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ICT in Agriculture: Perspectives of Technological Innovation

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Author: 
Ehud Gelb (ed.)
Andy Offer (ed.)

Publication Date

January 1, 2006
2006

This e-book from European Federation for Information Technologies in Agriculture, Food and the Environment (EFITA), the Samuel Neaman Institute for Advanced Studies in Science and Technology, and the Hebrew University of Jerusalem Center for Agricultural Economic Research is a collection of articles and case studies on information and communication technology (ICT) and farming. According to the authors, the objective of the book is to avoid the costly penalties of unfocused ICT development - specifically, lost money and misdirected scarce human capital. The book provides initial expectations, results, and lessons in various areas of agriculture, rural ICT development, and its implementation. According to the introduction: "The development and adoption of ICT in agriculture provides an illuminating case study of technological innovation with many lessons which are applicable beyond agricultural production and this sector....The following chapters provide a[n]... overview of the introduction and adoption of ICT into a diverse industry which ranges from small, part time business which are relatively under developed to large agri-businesses which are competing in world markets."


The history of software introduction in the agricultural sector is reviewed, showing slow acceptance due to farmers' perceptions of low benefits for the expense and effort of data entry. In the United Kingdom (UK), for example, growth of computer use in agriculture has come through increasing statutory requirements for data, especially related to tracking, mapping, and quality assurance, such as the demand on the part of buyers for information on the provenance of food. Use of email is increasing the presence of ICT in agriculture, according to the document, as well as use of information updating services like price and market reports and weather reports. The document suggests that e-commerce has not yet fulfilled expectations and has raised some doubts due to unsuccessful ventures. However, there are smaller scale trading sites in agriculture and horticulture, according to the document, "focussed on niche products often in the organic or ‘green’ sector where the demographics of internet users tend to favour this type of trading. Typically these businesses already operate mail order delivery which means that fulfilment, the other major obstacle to successful e-trading, is already in place. There is undoubtedly a place for e-trading in agriculture, its fragmented structure, relatively dispersed trading community and consequently inefficient supply chains mean that there is ample scope to reduce costs and improve service levels. The increasing acceptance of the internet as a business tool by the rural community and by the supply trade will also drive progress in this direction."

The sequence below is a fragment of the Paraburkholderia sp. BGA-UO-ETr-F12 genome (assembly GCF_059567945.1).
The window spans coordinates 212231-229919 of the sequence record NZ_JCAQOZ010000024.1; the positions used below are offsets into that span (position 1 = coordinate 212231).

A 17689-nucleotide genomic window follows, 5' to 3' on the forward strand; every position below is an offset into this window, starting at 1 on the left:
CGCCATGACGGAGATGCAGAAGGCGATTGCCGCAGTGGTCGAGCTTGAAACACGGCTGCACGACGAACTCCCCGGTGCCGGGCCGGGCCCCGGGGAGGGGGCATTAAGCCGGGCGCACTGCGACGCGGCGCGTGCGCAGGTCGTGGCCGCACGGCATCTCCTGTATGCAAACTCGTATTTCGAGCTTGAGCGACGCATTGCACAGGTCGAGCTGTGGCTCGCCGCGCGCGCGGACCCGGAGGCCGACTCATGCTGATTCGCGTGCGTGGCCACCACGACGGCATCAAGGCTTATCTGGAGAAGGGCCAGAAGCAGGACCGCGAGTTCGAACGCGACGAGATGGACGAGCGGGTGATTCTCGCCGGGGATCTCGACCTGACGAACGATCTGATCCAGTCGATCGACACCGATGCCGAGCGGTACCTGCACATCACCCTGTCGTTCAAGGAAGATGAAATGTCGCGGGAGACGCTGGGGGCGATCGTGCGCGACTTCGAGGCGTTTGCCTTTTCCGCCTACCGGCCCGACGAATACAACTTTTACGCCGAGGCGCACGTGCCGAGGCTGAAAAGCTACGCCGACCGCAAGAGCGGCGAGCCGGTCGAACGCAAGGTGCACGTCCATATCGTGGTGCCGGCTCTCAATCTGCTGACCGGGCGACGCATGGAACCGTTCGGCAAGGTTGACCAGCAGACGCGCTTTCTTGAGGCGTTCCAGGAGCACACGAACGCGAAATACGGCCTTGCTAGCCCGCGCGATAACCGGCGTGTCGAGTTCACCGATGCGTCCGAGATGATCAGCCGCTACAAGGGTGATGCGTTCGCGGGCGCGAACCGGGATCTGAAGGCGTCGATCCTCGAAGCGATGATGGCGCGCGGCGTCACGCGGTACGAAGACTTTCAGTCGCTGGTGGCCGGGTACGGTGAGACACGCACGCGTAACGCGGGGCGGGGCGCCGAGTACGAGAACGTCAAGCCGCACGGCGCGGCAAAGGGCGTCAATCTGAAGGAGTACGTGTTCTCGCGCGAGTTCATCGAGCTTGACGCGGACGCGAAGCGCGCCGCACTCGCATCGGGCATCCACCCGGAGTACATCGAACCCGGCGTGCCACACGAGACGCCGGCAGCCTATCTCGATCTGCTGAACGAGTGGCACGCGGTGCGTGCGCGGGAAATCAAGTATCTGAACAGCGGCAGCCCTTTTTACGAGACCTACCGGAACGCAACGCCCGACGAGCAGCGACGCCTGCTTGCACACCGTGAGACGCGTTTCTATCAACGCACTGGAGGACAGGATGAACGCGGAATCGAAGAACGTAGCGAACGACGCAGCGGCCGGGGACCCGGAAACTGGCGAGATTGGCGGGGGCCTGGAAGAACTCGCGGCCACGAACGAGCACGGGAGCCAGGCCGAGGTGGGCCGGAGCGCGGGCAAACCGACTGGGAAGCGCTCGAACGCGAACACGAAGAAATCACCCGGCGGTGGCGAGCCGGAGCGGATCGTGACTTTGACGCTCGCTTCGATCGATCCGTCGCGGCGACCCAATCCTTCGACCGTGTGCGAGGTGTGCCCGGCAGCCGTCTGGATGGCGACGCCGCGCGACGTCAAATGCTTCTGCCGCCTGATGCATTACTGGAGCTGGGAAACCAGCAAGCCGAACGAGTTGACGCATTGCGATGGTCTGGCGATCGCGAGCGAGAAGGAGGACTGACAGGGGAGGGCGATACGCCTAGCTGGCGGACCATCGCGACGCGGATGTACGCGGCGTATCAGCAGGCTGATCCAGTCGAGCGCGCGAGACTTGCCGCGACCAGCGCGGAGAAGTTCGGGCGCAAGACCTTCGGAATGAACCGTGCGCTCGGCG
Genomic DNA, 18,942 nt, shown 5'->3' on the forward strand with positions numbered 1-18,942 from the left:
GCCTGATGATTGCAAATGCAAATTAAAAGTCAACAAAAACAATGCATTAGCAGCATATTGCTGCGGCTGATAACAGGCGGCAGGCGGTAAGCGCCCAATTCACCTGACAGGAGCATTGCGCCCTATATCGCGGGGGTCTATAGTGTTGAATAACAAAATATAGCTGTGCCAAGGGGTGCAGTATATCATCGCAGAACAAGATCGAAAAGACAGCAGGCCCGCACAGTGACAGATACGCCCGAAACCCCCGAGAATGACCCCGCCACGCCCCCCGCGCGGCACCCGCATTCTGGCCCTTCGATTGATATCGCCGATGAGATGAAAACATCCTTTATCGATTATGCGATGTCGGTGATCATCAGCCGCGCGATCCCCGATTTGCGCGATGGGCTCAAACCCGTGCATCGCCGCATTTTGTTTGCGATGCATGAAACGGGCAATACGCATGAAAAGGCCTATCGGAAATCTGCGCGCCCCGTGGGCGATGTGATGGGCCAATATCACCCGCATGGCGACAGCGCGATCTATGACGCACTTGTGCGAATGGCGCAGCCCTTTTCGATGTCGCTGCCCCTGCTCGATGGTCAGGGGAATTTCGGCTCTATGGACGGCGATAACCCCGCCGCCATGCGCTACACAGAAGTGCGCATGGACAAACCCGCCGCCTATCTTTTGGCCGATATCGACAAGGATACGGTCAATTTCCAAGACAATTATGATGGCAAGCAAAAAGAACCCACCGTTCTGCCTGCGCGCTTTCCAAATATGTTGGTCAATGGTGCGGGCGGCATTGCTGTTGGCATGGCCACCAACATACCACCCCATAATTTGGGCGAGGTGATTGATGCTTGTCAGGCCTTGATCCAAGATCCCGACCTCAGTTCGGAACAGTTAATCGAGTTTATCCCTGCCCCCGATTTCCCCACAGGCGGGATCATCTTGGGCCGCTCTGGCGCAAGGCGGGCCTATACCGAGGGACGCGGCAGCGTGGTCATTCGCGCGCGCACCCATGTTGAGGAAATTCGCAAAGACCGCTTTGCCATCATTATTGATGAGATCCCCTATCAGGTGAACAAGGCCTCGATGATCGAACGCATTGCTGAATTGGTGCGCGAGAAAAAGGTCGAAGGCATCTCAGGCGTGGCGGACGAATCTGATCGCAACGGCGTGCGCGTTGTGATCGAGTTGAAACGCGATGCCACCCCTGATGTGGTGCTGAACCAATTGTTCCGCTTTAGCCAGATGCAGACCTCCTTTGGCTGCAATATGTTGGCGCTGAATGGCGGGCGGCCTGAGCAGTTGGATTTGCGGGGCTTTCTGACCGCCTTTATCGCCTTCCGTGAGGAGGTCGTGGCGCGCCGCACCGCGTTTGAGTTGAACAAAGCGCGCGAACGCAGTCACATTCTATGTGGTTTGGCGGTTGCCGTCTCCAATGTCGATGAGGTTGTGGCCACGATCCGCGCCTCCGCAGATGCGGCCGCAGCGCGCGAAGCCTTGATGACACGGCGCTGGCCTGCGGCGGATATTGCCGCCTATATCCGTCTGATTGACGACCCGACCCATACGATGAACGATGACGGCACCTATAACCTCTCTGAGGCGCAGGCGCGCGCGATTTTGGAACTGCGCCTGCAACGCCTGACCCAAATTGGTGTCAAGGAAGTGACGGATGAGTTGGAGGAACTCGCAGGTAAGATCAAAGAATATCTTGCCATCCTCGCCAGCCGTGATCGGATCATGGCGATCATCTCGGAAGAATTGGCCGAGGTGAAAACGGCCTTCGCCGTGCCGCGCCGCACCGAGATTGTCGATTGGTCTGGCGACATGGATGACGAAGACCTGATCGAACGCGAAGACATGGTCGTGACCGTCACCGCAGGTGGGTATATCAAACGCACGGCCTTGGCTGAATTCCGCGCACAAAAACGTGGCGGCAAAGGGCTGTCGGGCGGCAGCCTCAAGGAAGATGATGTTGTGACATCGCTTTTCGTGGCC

The document discusses the potential of Geographic Information Systems (GIS) mapping to support a method called Precision Farming, which uses mapping to identify types and levels of application of fertilisers or spray regimens for optimal crop yields. Several chapters analyse the uses and limitations of decision support systems, which can handle large amounts of information, apply relevant parameters, and suggest a course of action, but, as stated here, cannot apply common sense. "Typical applications to date have included pest management in grain stores, arable crop disease control, and grass seed mixture formulation."


According to the document, factors affecting ICT uptake include: the degree of external support, the network of other users, possible lack of training and concerns over ease of use, degree of ‘friendliness’, and lack of perceived benefit. In analysing the "benefit versus effort" factor of farmer uptake of ICT, the author recommends the use of highly knowledgeable designers, who understand the software design business, to develop systems which demonstrate what is possible and what is likely to be required. The next step is refinement by real users. "The advantage of this approach is that systems can be put in place very quickly and refined ‘in situ’ by users who can express their needs in terms of modifications or extras to an existing system..."

Contact Information: 
Source: 

Development Gateway dgCommunities website accessed on June 24 2008.

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